It seems like they were downright crappy only a few years ago. What's changed?


A wild guess: more computing power means more content that can be processed and the need for more content can be addressed by computer generation. For example, just a few years ago open world games were just a handful and required a lot of work. Nowadays even a simple game can have a large procedurally generated world.


Adding to this, more computing power at everyones desk. Very good computers were probably capable of generating good maps five years ago, but if everyone can play around with generators and models as a weekend project there is a lot more innovation and development!


When are generators going to replace real world architects?


Serious application for these tools: crowded countries like the UK often talk about building new towns rather than annoying everyone is existing towns by more and more building work.

Unfortunately, new towns tend to be rather formulaic and dull. With tools like these, you could start with a medieval city generator and use algorithms to apply changes that would have happened over 500 years and then build the new town based on the result, something more organic and natural than something designed from scratch.

They should have a competition for it!


One problem. Cars!

Unless you can lay down some serious infrastructure as a constraint first hand. Driving in these types of places is always insane. Just look at Italy.

It'd be an easy problem to solve by pushing for a carless city or smaller car city paradigm. But folk will want their cars.


Well, this is really a two-way problem. Being mostly a pedestrian myself (I don't own a car, and only use one of them very occasionally to cover long distances or move furniture), I really enjoy old historic city centres, which are really easy to get around just walking.

Being a pedestrian in a car-first environment can really be nightmarish (and dangerous!) at times. I think about large shopping centers or industrial complexes, but also about American-type suburbs. Getting around is impractical, public transport i often nonexistent. As a results, this only encourages car ownership, which encourages building this kind of environment.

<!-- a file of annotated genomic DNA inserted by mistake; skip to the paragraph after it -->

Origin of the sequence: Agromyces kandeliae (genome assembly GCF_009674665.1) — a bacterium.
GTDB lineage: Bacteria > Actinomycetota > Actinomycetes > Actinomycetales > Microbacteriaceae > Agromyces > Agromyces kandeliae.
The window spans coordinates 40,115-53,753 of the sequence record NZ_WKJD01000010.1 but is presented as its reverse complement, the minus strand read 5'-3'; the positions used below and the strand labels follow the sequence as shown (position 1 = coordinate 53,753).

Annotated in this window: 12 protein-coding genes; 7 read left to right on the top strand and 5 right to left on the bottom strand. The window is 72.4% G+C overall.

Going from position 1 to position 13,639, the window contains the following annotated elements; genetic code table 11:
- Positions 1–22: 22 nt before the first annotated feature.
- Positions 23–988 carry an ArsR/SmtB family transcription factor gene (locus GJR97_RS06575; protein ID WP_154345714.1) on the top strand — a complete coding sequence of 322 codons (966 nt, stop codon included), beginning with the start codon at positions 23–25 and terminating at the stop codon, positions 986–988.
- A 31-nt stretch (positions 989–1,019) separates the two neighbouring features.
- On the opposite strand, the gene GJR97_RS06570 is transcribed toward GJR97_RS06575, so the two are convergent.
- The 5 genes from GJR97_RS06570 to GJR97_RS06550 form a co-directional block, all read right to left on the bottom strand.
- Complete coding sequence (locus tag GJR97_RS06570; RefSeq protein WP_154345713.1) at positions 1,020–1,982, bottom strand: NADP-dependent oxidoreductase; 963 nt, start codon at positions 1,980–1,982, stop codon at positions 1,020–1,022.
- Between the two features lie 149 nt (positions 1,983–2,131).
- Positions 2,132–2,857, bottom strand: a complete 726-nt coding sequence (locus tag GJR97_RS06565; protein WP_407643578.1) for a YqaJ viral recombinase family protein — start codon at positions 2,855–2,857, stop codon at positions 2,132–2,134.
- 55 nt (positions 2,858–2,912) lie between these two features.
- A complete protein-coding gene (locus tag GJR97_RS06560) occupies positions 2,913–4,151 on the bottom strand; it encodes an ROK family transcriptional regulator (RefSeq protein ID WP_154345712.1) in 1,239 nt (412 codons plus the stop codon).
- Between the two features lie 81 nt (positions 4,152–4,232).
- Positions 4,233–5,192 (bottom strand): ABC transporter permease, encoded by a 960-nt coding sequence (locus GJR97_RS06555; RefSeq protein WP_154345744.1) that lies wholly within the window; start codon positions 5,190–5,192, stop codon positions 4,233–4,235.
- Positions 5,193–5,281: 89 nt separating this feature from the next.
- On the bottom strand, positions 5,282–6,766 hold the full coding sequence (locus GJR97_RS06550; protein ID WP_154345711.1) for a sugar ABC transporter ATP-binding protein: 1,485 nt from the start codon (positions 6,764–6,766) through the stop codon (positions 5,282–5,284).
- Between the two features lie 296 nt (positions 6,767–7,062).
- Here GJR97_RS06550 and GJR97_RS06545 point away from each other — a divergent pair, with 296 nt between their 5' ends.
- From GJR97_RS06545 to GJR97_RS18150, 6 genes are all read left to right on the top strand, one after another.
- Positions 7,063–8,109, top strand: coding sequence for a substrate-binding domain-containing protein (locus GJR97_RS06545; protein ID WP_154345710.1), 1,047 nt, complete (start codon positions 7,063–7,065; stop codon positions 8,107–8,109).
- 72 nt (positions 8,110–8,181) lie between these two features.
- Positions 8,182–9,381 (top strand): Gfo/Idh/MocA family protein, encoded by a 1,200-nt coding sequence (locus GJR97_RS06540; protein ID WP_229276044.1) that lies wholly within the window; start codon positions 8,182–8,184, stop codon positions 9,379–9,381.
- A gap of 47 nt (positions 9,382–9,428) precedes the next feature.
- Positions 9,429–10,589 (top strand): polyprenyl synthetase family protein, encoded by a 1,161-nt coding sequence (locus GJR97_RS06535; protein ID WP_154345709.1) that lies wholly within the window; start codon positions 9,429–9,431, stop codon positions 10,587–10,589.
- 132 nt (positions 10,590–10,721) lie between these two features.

However, I also drive quite a bit at times, mostly in the countryside, yet I would take an easily accessible parking lot and public transit infrastructure in big cities over large roads. I don't really know about elsewhere, but it seems to me that car-less cities are pushed for in quite a number of places in Europe, and it doesn't seem like the opposite (making cities more car-friendly) pushes back that much in cities that were converted.

Now, about the parent, this could be taken a step further by optimizing for a lot of variables (walking time, access to public transportation, parkings, roads, etc), instead of just making an "historic simulation".


You really need to grade-separate car traffic, public transit traffic, bicycles, and pedestrians. If you set your citywide story height to be 3.5m, you can put the automobile traffic at ground level, the pedestrian deck at +7m, and in the city center, also elevated bicycle lanes at +10.5m, and elevated trains at +14m.

That allows for 1 or 2 stories of parking for each steel+concrete building, a double-height lobby level, with a bicycle-locker mezzanine, the possibility of double-height train stations built into buildings adjoining a mechanical floor, and "streets" that are narrower for walkers than for cars.

I'd bet that the cost of putting a 7m deck over every road you pave, or at least an elevated walkway 2m wide, is easily saved by subtracting the sidewalk width from the ground-level road footprint, allowing greater building density. A 21.25m road footprint can fit 4 3.25m travel lanes, one 2.75m center turning lane, and two 2.75m right-turn/breakdown lanes. A 12m footprint can hold 2 3.25m travel lanes and 2 2.75m turn/breakdown lanes. Additionally, above the 7m vehicle clearance level, buildings can be cantilevered over the roadway, making the pedestrian "street" narrower than the road-for-cars below.

In the US, the usual minimum acceptable neighborhood curb-to-curb street width is 8.5m, but then add sidewalks for a total footprint of 15.25m. Some neighborhoods allocate 18.25m for the right-of-way, with 12m for the road, then they add infuriating speed bumps. In Chicago[0], the major arterials are 30.5m wide, with at least 20% pedestrian width; minor arterials and collectors are 20m wide, with 33% for pedestrians. It's all based on the 66ft surveyor's chain. Stack the sidewalk over the street, and you give your city greater areal density and better use of available volume.

[0] https://www.cityofchicago.org/dam/city/depts/cdot/StreetandS...